EU warning on minimum drink pricing
David Cameron has been warned that proposals to set a minimum price for alcohol in England and Wales are illegal under European law.
The minimum price plan will mean that wine cannot be sold for less than about £4.20 a bottle, beer cannot be sold for less than about 90p a can and a bottle of gin will cost at least £11.70. Photo: ALAMY
By Robert Winnett
8:52PM GMT 28 Nov 2012
The European Commission has sent a nine-page legal opinion to the British Government warning that minimum prices are illegal – and that the Treasury should increase duty on alcoholic drinks if it wishes to raise the price.
However, ministers appear to have decided to defy the legal warning and yesterday unveiled proposals to introduce a 45p minimum price for each unit of alcohol.
Supermarket deals offering shoppers “two for one deals” and similar discounts will also be outlawed.
The minimum price plan will mean that wine cannot be sold for less than about £4.20 a bottle, beer cannot be sold for less than about 90p a can and a bottle of gin will cost at least £11.70.
However, The Daily Telegraph has seen a leaked note sent to the British Government in response to Scottish plans to set a minimum price of alcohol.
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Scotland is planning a minimum price of 50p per unit.
The legal opinion states that setting a minimum price is illegal under laws governing the free movement of goods.
Thirteen European countries, including major wine producers such as France and Italy, are understood to be preparing to take the British government to court to stop the imposition of a minimum price.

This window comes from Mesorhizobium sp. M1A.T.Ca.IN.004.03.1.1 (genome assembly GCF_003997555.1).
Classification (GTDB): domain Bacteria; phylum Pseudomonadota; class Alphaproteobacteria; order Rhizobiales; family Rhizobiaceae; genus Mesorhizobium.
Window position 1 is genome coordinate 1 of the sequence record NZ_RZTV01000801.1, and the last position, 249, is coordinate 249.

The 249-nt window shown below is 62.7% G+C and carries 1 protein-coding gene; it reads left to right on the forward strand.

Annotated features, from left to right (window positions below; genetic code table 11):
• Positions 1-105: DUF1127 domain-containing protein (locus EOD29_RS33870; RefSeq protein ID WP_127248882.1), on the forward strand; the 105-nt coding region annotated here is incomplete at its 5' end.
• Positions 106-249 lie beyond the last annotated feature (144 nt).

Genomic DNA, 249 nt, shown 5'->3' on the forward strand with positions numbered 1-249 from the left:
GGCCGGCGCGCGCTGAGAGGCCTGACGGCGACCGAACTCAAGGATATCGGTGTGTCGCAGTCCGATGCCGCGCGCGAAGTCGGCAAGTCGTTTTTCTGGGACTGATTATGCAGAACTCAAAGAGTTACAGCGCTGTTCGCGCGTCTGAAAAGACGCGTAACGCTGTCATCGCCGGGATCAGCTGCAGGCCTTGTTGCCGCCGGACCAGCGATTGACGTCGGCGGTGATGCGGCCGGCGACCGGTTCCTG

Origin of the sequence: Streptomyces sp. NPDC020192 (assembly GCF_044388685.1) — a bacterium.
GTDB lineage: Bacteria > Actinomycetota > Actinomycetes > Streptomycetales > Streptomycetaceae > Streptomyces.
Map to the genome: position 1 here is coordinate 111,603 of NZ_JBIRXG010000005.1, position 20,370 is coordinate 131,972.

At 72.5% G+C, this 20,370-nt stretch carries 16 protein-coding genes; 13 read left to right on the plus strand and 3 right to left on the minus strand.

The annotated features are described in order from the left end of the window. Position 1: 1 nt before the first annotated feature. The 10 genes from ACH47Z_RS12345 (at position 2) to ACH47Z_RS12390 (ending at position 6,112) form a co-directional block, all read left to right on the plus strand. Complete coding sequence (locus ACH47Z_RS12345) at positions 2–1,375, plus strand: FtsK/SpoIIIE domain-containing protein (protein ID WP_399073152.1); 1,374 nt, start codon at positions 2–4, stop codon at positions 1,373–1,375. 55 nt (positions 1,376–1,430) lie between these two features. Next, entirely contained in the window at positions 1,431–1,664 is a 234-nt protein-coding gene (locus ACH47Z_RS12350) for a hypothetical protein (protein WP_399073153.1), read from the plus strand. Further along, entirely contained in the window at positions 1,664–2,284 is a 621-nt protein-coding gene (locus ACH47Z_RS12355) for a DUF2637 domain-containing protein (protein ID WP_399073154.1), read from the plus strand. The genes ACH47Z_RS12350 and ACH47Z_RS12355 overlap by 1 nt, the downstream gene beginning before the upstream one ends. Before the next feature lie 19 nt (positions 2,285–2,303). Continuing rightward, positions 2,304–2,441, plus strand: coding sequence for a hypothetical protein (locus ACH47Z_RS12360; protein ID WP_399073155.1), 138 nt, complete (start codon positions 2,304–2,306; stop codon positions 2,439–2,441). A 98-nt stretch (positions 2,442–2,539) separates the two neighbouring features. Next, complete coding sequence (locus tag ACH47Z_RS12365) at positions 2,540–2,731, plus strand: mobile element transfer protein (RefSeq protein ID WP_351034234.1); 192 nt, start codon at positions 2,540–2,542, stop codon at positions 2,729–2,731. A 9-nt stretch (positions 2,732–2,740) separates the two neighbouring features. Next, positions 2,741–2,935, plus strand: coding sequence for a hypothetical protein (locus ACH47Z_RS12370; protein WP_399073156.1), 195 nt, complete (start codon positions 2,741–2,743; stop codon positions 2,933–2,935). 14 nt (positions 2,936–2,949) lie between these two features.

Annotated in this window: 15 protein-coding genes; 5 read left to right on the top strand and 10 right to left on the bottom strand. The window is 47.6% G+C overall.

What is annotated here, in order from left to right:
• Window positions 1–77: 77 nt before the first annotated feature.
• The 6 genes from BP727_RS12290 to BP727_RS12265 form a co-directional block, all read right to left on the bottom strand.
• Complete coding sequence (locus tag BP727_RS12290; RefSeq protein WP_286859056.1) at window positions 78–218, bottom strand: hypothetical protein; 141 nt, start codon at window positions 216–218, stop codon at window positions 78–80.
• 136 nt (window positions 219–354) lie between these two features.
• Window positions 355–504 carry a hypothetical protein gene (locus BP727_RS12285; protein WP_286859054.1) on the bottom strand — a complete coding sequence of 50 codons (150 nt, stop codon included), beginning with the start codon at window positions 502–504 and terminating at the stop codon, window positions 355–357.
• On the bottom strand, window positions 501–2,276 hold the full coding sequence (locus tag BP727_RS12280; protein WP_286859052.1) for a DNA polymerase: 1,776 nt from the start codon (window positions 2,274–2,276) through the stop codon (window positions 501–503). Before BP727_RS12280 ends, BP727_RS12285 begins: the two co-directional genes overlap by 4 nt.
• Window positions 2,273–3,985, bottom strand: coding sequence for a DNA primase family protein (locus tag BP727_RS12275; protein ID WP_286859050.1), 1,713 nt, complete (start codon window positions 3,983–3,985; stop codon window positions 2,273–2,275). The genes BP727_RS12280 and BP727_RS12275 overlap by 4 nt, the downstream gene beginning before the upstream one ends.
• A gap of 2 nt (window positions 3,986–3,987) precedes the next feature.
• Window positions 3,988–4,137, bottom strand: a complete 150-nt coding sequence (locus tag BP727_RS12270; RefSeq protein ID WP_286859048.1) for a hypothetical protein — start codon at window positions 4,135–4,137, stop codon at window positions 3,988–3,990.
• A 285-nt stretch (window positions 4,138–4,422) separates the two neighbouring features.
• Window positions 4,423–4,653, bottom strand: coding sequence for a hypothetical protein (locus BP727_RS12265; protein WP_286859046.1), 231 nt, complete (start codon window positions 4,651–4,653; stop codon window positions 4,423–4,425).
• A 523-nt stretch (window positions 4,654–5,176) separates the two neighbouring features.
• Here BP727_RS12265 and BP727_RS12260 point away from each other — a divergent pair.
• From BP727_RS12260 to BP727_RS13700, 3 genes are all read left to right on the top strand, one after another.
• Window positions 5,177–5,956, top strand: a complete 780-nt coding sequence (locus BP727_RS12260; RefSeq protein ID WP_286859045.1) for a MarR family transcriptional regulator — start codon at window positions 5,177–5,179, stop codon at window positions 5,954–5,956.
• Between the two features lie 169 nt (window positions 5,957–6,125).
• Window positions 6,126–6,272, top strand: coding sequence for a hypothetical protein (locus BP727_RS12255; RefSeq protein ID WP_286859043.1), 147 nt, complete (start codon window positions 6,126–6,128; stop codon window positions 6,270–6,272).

Yesterday Damian Green, the Home Office minister, said the “evidence is clear” that cheap alcohol was leading to harmful levels of drinking.
The Government estimates that “irresponsible drinking” costs the taxpayer £21 billion a year as there are almost one million alcohol-related violent crimes annually and 1.2 million alcohol-related hospital admissions.
“It can’t be right that it is possible to purchase a can of beer for as little as 20p,” Mr Green said. “Too many of us have seen city centres on a Friday and Saturday night often become a vision of hell.
"A lot of this is fuelled by very cheap, very strong alcohol.
“The point of having a minimum unit price rather than, say, increasing taxation, is that you can target the shops that do deliberately sell very strong drink very cheaply.”
The Government believes a 45p minimum price will reduce alcohol consumption by 3.3 per cent, cutting the number of crimes by 5,000 per year and hospital admissions by 24,000 per year.
There will be 700 fewer alcohol-linked deaths annually, according to the predictions.
The department’s impact assessment suggests moderate drinkers will spend an extra £7 per year as a result of the plans, while harmful drinkers – defined as more than 50 units per week for men and 35 for women – would have to spend an extra £118 to continue with their current levels of alcohol consumption.
However, there is understood to be deep unease within the Cabinet over the plans for a minimum price, which have been championed by David Cameron.
Last night, senior figures in the alcohol industry also said that the measure would have little impact and would penalise millions of ordinary Britons.
Miles Beale, chief executive of the Wine and Spirit Trade Association, said: “It is hard to understand why the Government is pushing ahead with the consultation now, when there is a wall of opposition in Europe, a legal challenge in Scotland, a lack of any real evidence to support minimum unit pricing, opposition from consumers and concerns raised from within Cabinet itself.”
Another example of how the EU is taking away Sovereignty of Countries, Britain has a bad record for alcoholism and under age drinking so it makes sense to try to so something about it.
"The Government estimates that “irresponsible drinking” costs the taxpayer £21 billion a year as there are almost one million alcohol-related violent crimes annually and 1.2 million alcohol-related hospital admissions."
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